Introducing the DigComp Framework
Introduction to the DigComp
In 2013, the European Commission published the European Digital Competence Framework for Citizens (a.k.a. DigComp): a tool conceived as a teaching and training models to empower and strengthen EU citizens’ digital skills and proficiency with IT systems.
In the years following its publication, the framework gathered incredible success among Member States and it has been relied on as a very robust tool to design content and structure of national and cross national training programme with focus on many different operational settings (i.e., education and training, private sector and employment).
Background, the DigComp 2.0
Since the beginning of the last decade, digital technologies evolved at exponential rates. In view of the new context, the European Commission promoted an updated revision of the DigComp that came in 2016 with the DigComp 2.0: a conceptual reference model of 21 competences divided among five strategic areas of training, and foreseen as the very “essential” of digital literacy.
The scale and scope of DigComp 2.0 (and following revisions) are essentially three:
- Support better informed policy interventions in the domain of digital citizenship
- Support better informed training curricula at both formal and informal level
- Support better informed evaluation models for the assessment of learning outcomes
The 2016’s revision of DigComp was already anticipated by the 2.0 version.
More in general, the DigComp 2.1 gives further continuity to a research area that is of JRC’s interest since 2005 and it is focused on:
- Rethink learning through the exploitation of ICT
- Innovating education curricula to address the new demand of digital competences in the labour market
- Favour better equal opportunities for socio-economic inclusion and employability.
About the 21 Competences – a visual representation
In the 2.1 version, each of the 21 competence is further classified based on a 8-level evaluation model that is conceived to identify with more precision learning outcomes and key skills that learners are expected to acquire to strengthen and foster their digital expertise.
DigComp 2.1 – training areas and competences
1. Information and data literacy
2. Communication and collaboration
3. Digital content creation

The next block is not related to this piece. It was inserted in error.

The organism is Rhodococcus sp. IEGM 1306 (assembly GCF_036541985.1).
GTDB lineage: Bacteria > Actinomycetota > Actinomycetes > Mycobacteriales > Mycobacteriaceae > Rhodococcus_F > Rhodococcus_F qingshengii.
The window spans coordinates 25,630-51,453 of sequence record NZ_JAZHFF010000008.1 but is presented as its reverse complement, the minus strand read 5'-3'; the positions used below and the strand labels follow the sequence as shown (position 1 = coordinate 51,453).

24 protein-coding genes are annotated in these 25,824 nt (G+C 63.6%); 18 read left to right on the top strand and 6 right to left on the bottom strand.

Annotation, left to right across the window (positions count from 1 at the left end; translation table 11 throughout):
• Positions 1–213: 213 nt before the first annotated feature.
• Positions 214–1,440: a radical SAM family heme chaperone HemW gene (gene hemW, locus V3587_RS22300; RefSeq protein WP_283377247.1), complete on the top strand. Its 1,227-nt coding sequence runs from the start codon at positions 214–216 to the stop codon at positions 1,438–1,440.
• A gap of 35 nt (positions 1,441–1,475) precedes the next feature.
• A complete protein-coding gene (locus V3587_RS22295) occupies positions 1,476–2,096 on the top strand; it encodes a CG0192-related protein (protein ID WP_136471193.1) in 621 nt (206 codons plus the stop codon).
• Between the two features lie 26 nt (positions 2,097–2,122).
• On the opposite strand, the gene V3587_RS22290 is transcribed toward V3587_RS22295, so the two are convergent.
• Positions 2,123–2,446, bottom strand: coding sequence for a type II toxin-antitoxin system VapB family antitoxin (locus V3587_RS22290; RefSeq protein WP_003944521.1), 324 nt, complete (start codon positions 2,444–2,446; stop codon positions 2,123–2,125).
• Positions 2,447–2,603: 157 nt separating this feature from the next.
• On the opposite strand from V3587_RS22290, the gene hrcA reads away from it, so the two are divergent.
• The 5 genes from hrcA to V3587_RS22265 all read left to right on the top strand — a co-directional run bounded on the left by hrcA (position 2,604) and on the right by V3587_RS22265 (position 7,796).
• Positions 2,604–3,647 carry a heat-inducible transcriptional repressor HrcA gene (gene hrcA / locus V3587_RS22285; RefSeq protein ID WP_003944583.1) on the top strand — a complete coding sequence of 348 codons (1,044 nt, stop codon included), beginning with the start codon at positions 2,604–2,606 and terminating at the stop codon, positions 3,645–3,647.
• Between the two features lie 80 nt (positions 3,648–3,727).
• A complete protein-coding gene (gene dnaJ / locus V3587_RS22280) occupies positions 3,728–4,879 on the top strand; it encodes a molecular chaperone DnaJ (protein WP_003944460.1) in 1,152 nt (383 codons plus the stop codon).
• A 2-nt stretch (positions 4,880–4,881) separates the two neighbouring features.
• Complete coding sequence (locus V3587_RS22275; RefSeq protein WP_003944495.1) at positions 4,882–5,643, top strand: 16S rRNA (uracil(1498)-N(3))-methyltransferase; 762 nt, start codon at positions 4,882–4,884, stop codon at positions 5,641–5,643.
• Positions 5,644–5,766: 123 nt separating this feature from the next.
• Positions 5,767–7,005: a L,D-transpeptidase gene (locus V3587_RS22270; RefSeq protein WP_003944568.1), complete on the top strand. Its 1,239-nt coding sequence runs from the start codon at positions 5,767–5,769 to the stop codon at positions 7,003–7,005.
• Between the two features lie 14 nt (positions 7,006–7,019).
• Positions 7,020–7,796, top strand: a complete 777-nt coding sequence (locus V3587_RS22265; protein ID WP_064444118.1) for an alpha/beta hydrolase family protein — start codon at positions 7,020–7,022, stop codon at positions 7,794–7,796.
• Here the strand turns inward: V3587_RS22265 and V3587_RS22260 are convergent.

5. Problem Solving
- 1.1 Browsing, searching and filtering data, information and digital content
- 1.2 Evaluating data, information and digital content
- 1.3 Managing data, information and digital content
- 2.1 Interacting through digital technologies
- 2.2 Sharing through digital technologies
- 2.3 Engaging in citizenship through digital technologies
- 2.4 Collaborating through digital technologies
- 2.5 Netiquette
- 2.6 Managing digital identity
- 3.1 Developing digital content
- 3.2 Integrating and re-elaborating digital content
- 3.3 Copyright and licences
- 3.4 Programming
- 4.1 Protecting devices
- 4.2 Protecting personal data and privacy
- 4.3 Protecting health and well-being
- 4.4 Protecting the environment
- 5.1 Solving technical problems
- 5.2 Identifying needs and technological responses
- 5.3 Creatively using digital technologies
- 5.4 Identifying digital competence gaps
DigComp for telecommuters
“Communication & Collaboration”
If we go back to the table in Section 1.2, we will notice that although all pillars detain extreme relevancy for telecommuters, Communication & Collaboration gains particular significance for those organisations/teams invested in large scale projects impacting and/or involving several external parties.
Remote working prevents project managers from quick exchange of information with colleagues and staff members in general, reducing their efficacy (and effectiveness) in carrying out their activates. Moreover, meeting and coordinating with partners/clients from remote can generate misconceptions since the communication is limited to the verbal channel only.
The competences of the second DigComp's training area
Considering the scale and scope of traditional project management activities, interacting, sharing and collaborating through digital technologies (respectively, competence no. 2.1, 2.2 and 2.4) are essential technical competences for in-remote project managers.